Inflation scare at the Federal Reserve
President Franklin Roosevelt said at his first inauguration in March 1933 that “the only thing we have to fear is fear itself … irrational and unjustified terror.” Franklin Roosevelt was speaking in the depths of the Great Depression, but what he said will be relevant in 2022 when a recession was not yet certain. The unreasonable horror today is that inflation will spiral out of control when the thing to fear is that raising interest rates could trigger dangerous deflation.
Federal Reserve Chairman Jerome Powell recently said that inflation poses a greater risk than recession, and other Fed officials agree. This is ominous because inflation has never hurt Americans as much as a dozen recessions since the country’s founding when prices have fallen instead of rising and farmers and workers have suffered badly. Unfortunately, even Democrats like Treasury Secretary Janet Yellen share Powell’s view. She was quick to “confess” a few weeks ago that inflation in mid-2022 is worse than she thought it would be, and that she was wrong to think it would decline quickly. She was clearly wrong when she predicted a quick end to price hikes, but Democrats’ defense, every administration is making rosy predictions. The most important mistake is to encourage those who think raising interest rates is a good idea and respond timidly to the Fed’s willingness to risk a recession to ease this episode of inflation.
Democrats like Yellen must disengage from the Federal Reserve and the masses that are paying high interest rates. Democrats were right to direct spending toward long-term investment in alternatives to fossil fuels. They are right to fight inflation by attacking bottlenecks in ports and transportation hubs and right to add new capacity to produce advanced computer chips and similar high-tech supplies. In fact, some of the price increases associated with these bottlenecks are already fading as are ocean freight rates, lumber prices, and stock shortages at Walmart, Target, and other outlets. Unfortunately, higher interest rates will do little to reduce the global rise in energy prices, and Russian President Vladimir Putin would like to see the Fed trigger a recession that will further discredit the United States and democratic government.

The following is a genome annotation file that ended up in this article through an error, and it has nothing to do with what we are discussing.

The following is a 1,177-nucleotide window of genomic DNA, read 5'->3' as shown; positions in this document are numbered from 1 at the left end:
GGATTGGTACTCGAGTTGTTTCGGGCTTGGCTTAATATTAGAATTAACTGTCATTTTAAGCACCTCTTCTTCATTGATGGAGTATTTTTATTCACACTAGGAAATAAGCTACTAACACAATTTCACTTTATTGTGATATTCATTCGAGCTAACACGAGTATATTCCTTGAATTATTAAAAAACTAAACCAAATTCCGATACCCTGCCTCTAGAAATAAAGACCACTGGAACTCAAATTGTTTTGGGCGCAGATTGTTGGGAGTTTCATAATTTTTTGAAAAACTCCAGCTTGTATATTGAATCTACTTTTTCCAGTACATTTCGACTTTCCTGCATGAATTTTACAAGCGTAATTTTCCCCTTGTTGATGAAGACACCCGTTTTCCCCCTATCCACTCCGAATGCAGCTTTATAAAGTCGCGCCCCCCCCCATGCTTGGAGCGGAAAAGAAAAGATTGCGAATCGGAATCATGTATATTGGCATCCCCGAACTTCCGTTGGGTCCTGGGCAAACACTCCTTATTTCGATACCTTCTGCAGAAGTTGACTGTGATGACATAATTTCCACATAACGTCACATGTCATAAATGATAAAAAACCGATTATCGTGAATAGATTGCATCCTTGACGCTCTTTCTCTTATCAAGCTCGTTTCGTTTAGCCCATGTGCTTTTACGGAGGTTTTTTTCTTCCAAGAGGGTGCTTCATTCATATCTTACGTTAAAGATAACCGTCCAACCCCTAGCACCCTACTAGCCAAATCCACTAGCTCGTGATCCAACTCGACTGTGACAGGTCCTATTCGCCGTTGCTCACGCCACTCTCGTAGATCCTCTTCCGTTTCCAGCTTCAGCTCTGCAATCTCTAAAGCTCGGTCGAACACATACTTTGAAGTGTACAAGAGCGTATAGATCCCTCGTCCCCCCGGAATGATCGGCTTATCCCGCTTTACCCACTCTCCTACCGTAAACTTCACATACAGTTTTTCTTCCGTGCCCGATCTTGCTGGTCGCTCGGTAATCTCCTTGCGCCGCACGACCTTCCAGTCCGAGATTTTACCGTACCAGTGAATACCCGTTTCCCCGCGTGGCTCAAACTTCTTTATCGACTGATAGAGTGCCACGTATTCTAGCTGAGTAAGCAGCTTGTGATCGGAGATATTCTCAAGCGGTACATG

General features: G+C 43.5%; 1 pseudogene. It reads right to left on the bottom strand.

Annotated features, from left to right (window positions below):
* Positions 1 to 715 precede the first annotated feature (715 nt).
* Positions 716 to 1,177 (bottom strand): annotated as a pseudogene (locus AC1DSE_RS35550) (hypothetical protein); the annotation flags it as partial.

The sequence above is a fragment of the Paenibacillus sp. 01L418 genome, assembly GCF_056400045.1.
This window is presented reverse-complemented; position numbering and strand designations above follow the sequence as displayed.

Democrats must also explain more clearly to the public how they are doing it; The previous administration and Congress took successful action to ease the pain of the COVID-19 recession. Both administrations and Congress were right to spend more than $5 trillion in government money to make up for the lost income of the 20 million Americans out of work due to COVID-19 when large parts of the economy shut down. The very interesting question that economists should be asking is: What would have happened after the crash of 1929 if President Hoover had spent government money to support income and investment the way the government did from 2020 to 2022? My view is that the world would have avoided the Great Depression if Hoover had acted so boldly.
It is also useful to see how President Trump temporarily made Republicans realize the central role that government has to play when the economy is in trouble. For all the ferocity and willful divisiveness of his politics, when it came to the COVID recession, he thought he was a developer, a borrower, a newcomer. He always took advantage of low interest rates and spending, and that’s what backed him up when COVID hit. He brought in reactionary Republicans to support stimulus spending that they would never have supported if it had been proposed by Democrats. Since President Biden’s election, Republican reactionaries are back in shape. They opposed the stimulus Biden added in early 2022 and now blame it on inflation. They also blame Biden for supporting alternative energy development, arguing that he has discouraged oil companies from drilling new wells, even though domestic oil and gas production is now increasing.
In the 1970s, the last time the oil cartel was able to raise prices, Americans adjusted, and cars, homes, and industries became much more efficient. Interest rates of 6, 7 or 8 percent instead of 2 or 3 percent would make adaptation to climate change and a post-Ukraine world less expensive. The risk is not inflation. The risk is what will happen if Americans cannot borrow to help the economy adjust. There will be less demand for carpenters, plumbers, electricians, factory workers, freight services, drivers, and warehouse personnel, wages will remain stagnant, and inequality will worsen.
Raising rates is risky. What Fed chairs like Powell and his predecessors like to call a “soft landing” is a slippery slide into a recession. If Powell and his cohorts overshoot, there will be a recession with serious economic and political consequences. This is what we should fear.
Paul A. London, Ph.D., was Senior Policy Adviser and Deputy Under Secretary of Commerce for Economics and Statistics in the 1990s, Associate Deputy Director in the Federal Energy and Energy Administration, and a Visiting Fellow at the American Enterprise Institute. A legislative aide to Senator Walter Mondale (D-Minnesota) in the 1970s, he was a diplomatic staffer in Paris and Vietnam and the author of two books, including Solving Competition: The Bipartisan Secret Behind American Prosperity (2005).